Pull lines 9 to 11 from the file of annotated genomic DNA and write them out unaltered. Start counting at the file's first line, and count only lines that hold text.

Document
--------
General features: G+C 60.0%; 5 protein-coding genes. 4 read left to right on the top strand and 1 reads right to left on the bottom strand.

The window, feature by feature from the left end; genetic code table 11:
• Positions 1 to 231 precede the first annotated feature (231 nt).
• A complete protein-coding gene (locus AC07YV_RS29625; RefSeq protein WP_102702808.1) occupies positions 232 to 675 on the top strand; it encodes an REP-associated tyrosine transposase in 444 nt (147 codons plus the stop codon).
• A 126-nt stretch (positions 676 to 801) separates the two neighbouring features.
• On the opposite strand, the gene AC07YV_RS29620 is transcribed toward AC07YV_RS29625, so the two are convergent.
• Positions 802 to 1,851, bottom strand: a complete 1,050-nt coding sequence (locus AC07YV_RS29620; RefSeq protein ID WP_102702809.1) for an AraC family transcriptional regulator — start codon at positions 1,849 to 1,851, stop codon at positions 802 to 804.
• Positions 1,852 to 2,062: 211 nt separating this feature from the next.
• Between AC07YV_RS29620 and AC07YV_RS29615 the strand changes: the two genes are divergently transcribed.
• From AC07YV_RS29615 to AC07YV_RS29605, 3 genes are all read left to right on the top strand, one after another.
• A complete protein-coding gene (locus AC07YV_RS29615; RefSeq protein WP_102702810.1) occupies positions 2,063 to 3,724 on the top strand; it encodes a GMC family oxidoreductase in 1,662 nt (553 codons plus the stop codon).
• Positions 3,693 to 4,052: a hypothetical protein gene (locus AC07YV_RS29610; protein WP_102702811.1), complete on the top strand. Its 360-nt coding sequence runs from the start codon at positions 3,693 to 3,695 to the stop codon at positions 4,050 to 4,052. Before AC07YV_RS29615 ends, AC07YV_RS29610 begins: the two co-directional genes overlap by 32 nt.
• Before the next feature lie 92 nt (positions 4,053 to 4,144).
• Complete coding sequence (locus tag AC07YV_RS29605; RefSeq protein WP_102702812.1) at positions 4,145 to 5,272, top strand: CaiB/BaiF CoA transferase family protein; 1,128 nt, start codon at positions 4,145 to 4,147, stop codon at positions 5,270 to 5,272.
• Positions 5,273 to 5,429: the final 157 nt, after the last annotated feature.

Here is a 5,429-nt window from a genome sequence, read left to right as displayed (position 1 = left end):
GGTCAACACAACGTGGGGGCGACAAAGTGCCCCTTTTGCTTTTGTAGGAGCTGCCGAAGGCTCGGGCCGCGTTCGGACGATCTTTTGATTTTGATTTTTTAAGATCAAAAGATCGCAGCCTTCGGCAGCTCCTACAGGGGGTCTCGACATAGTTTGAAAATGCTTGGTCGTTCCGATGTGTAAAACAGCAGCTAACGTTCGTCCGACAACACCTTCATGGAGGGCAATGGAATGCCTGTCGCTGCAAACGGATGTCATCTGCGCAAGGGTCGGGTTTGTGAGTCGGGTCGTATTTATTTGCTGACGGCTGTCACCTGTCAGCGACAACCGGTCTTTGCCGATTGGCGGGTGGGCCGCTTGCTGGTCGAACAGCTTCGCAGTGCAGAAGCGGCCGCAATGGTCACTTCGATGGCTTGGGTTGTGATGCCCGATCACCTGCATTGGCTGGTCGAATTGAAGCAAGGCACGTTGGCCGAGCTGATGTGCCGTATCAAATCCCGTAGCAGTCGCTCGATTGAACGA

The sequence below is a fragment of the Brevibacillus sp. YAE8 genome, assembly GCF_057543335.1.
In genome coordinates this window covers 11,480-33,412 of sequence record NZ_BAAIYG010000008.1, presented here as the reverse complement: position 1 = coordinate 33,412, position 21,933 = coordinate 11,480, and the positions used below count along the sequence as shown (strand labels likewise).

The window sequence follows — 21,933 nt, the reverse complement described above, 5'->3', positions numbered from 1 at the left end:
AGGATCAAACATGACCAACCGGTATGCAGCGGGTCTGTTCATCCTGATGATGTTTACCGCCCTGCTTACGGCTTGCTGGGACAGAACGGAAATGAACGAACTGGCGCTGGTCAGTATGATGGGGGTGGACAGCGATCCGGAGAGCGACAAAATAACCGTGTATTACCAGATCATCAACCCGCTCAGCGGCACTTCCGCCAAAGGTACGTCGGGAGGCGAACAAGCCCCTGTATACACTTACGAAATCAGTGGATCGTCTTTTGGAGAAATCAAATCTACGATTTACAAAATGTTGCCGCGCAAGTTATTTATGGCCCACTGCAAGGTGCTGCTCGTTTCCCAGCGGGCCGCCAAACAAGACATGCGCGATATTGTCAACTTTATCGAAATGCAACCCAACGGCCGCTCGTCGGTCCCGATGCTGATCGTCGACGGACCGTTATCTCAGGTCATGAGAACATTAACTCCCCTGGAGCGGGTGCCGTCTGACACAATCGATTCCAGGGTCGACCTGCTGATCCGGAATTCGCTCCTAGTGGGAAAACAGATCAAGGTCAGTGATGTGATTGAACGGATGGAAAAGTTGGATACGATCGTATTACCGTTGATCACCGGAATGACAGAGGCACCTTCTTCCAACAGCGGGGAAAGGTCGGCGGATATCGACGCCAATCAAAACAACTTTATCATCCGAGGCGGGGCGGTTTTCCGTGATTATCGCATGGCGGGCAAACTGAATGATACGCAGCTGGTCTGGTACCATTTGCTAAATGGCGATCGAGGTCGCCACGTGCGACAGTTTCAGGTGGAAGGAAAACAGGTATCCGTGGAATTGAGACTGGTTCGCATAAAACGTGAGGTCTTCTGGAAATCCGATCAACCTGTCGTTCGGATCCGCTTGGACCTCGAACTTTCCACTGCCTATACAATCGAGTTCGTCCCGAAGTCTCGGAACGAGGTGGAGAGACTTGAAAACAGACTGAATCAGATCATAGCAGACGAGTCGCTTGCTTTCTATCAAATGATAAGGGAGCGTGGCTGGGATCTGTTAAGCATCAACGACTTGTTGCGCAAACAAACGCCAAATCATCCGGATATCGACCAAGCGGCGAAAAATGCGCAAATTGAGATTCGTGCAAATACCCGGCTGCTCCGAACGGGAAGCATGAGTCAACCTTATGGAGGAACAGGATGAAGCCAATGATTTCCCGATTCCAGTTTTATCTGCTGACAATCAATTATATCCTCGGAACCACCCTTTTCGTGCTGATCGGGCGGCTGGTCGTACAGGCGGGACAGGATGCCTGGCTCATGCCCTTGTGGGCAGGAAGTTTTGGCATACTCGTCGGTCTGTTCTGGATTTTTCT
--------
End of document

• Between AC07YV_RS29620 and AC07YV_RS29615 the strand changes: the two genes are divergently transcribed.
• From AC07YV_RS29615 to AC07YV_RS29605, 3 genes are all read left to right on the top strand, one after another.
• A complete protein-coding gene (locus AC07YV_RS29615; RefSeq protein WP_102702810.1) occupies positions 2,063 to 3,724 on the top strand; it encodes a GMC family oxidoreductase in 1,662 nt (553 codons plus the stop codon).